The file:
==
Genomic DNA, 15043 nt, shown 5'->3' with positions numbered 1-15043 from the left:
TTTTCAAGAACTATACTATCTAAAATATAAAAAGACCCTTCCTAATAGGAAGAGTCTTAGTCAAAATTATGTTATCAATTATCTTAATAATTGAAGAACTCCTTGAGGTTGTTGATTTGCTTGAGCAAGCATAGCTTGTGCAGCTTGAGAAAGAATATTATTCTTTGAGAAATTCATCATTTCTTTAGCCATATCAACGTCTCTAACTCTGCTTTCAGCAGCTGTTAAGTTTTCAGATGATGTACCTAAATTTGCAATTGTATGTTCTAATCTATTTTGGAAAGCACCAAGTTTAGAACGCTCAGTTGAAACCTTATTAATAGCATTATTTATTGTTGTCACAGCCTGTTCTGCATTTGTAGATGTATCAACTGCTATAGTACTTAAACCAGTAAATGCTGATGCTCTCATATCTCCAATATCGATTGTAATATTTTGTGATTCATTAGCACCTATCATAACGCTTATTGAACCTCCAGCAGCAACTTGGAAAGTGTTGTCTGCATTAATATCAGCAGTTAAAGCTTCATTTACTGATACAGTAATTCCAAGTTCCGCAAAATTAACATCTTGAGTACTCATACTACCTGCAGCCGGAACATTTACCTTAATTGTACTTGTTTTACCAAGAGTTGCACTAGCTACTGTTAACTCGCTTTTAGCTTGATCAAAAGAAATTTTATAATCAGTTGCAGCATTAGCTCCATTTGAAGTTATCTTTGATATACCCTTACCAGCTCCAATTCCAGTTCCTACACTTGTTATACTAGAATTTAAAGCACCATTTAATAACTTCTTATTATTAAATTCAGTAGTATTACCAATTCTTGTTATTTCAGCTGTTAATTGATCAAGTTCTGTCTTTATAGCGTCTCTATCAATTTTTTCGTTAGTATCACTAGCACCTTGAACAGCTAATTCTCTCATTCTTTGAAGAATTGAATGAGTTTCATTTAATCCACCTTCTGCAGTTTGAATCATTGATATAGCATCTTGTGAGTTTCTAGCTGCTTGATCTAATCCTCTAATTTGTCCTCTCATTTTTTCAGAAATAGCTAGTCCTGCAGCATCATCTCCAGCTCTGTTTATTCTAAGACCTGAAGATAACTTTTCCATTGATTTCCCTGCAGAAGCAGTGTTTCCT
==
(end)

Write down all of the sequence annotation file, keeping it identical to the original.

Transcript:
Genomic DNA, 15043 nt, shown 5'->3' with positions numbered 1-15043 from the left:
TTTTCAAGAACTATACTATCTAAAATATAAAAAGACCCTTCCTAATAGGAAGAGTCTTAGTCAAAATTATGTTATCAATTATCTTAATAATTGAAGAACTCCTTGAGGTTGTTGATTTGCTTGAGCAAGCATAGCTTGTGCAGCTTGAGAAAGAATATTATTCTTTGAGAAATTCATCATTTCTTTAGCCATATCAACGTCTCTAACTCTGCTTTCAGCAGCTGTTAAGTTTTCAGATGATGTACCTAAATTTGCAATTGTATGTTCTAATCTATTTTGGAAAGCACCAAGTTTAGAACGCTCAGTTGAAACCTTATTAATAGCATTATTTATTGTTGTCACAGCCTGTTCTGCATTTGTAGATGTATCAACTGCTATAGTACTTAAACCAGTAAATGCTGATGCTCTCATATCTCCAATATCGATTGTAATATTTTGTGATTCATTAGCACCTATCATAACGCTTATTGAACCTCCAGCAGCAACTTGGAAAGTGTTGTCTGCATTAATATCAGCAGTTAAAGCTTCATTTACTGATACAGTAATTCCAAGTTCCGCAAAATTAACATCTTGAGTACTCATACTACCTGCAGCCGGAACATTTACCTTAATTGTACTTGTTTTACCAAGAGTTGCACTAGCTACTGTTAACTCGCTTTTAGCTTGATCAAAAGAAATTTTATAATCAGTTGCAGCATTAGCTCCATTTGAAGTTATCTTTGATATACCCTTACCAGCTCCAATTCCAGTTCCTACACTTGTTATACTAGAATTTAAAGCACCATTTAATAACTTCTTATTATTAAATTCAGTAGTATTACCAATTCTTGTTATTTCAGCTGTTAATTGATCAAGTTCTGTCTTTATAGCGTCTCTATCAATTTTTTCGTTAGTATCACTAGCACCTTGAACAGCTAATTCTCTCATTCTTTGAAGAATTGAATGAGTTTCATTTAATCCACCTTCTGCAGTTTGAATCATTGATATAGCATCTTGTGAGTTTCTAGCTGCTTGATCTAATCCTCTAATTTGTCCTCTCATTTTTTCAGAAATAGCTAGTCCTGCAGCATCATCTCCAGCTCTGTTTATTCTAAGACCTGAAGATAACTTTTCCATTGATTTCCCTGCAGAAGCAGTGTTTCCT